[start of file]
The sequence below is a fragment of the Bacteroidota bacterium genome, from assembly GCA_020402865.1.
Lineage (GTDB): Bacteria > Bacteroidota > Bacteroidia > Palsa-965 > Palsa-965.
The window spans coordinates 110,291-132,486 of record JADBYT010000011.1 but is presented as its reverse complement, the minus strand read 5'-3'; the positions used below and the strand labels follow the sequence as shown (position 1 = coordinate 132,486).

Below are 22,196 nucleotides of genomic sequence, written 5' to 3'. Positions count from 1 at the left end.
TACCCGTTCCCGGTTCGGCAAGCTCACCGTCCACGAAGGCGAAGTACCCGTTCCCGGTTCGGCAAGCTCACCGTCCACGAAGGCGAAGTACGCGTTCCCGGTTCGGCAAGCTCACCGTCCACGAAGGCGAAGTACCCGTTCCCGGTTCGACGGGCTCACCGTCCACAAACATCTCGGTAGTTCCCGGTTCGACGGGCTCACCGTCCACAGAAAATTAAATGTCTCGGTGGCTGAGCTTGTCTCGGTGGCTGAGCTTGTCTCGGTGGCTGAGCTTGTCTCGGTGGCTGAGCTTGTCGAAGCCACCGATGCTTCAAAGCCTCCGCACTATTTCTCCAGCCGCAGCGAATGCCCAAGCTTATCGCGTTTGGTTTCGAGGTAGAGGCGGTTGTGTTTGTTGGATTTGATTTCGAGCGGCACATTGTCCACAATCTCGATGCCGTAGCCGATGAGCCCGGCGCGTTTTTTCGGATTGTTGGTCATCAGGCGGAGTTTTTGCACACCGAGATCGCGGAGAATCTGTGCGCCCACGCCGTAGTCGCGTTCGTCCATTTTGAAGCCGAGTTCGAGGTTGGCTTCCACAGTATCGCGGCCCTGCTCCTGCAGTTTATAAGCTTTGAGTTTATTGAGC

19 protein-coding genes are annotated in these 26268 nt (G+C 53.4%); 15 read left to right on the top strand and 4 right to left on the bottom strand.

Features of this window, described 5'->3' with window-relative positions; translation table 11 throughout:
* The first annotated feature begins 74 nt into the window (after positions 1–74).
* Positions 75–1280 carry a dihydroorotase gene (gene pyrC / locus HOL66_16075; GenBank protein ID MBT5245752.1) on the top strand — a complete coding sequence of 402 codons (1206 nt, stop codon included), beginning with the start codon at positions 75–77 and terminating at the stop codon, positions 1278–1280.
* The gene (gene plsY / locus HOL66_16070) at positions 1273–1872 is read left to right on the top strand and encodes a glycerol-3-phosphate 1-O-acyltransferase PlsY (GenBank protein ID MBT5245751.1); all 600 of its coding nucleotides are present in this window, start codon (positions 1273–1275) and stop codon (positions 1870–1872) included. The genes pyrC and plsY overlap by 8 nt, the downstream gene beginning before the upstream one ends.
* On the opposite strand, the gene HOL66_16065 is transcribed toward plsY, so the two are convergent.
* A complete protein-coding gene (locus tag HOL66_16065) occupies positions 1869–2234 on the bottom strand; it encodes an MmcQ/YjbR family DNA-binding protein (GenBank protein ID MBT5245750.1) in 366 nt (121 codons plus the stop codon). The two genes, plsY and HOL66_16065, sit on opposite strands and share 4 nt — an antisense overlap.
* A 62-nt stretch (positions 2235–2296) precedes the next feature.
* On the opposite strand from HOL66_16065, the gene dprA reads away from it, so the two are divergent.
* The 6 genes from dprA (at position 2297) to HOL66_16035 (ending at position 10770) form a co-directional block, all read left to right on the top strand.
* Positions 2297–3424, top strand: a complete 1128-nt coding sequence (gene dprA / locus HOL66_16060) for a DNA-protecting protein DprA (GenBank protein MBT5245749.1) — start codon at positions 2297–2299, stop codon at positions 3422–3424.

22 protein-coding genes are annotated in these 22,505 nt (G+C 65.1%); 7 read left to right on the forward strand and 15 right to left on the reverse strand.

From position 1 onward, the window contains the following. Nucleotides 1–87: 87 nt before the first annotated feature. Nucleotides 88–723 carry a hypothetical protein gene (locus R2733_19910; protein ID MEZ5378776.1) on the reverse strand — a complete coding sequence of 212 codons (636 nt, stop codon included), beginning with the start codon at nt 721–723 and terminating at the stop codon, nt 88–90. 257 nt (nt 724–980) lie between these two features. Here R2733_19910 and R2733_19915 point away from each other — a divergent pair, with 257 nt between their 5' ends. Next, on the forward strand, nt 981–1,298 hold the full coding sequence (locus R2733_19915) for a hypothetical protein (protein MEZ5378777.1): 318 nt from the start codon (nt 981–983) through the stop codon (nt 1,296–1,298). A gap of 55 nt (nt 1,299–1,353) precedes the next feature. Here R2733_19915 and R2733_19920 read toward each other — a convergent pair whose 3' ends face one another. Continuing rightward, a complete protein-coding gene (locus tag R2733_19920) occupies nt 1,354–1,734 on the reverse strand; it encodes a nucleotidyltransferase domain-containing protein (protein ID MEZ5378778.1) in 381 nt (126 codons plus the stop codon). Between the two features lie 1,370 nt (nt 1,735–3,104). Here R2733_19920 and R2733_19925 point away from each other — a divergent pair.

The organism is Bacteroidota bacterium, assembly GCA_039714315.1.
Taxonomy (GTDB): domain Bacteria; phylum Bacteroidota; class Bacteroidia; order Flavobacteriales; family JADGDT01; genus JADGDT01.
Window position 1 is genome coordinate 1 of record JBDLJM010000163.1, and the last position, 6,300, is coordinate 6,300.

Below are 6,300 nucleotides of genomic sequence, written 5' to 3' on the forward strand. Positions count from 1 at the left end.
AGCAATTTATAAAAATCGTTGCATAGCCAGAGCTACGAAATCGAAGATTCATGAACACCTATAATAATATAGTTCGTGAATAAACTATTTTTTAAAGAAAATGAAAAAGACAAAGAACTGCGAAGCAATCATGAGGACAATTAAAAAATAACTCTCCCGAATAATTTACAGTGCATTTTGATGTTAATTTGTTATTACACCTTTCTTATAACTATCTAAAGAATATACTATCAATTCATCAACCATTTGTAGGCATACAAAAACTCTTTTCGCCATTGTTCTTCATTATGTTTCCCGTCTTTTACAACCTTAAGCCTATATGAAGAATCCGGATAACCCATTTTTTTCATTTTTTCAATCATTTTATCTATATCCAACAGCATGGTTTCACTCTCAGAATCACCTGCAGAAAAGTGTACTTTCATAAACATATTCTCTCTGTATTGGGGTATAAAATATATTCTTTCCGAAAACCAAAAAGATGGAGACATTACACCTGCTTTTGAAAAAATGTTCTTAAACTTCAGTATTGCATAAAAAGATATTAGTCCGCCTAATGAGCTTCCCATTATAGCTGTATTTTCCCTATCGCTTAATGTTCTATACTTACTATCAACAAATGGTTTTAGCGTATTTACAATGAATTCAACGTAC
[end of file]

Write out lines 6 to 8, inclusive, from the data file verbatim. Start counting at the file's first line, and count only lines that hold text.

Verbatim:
19 protein-coding genes are annotated in these 26268 nt (G+C 53.4%); 15 read left to right on the top strand and 4 right to left on the bottom strand.

Features of this window, described 5'->3' with window-relative positions; translation table 11 throughout:
* The first annotated feature begins 74 nt into the window (after positions 1–74).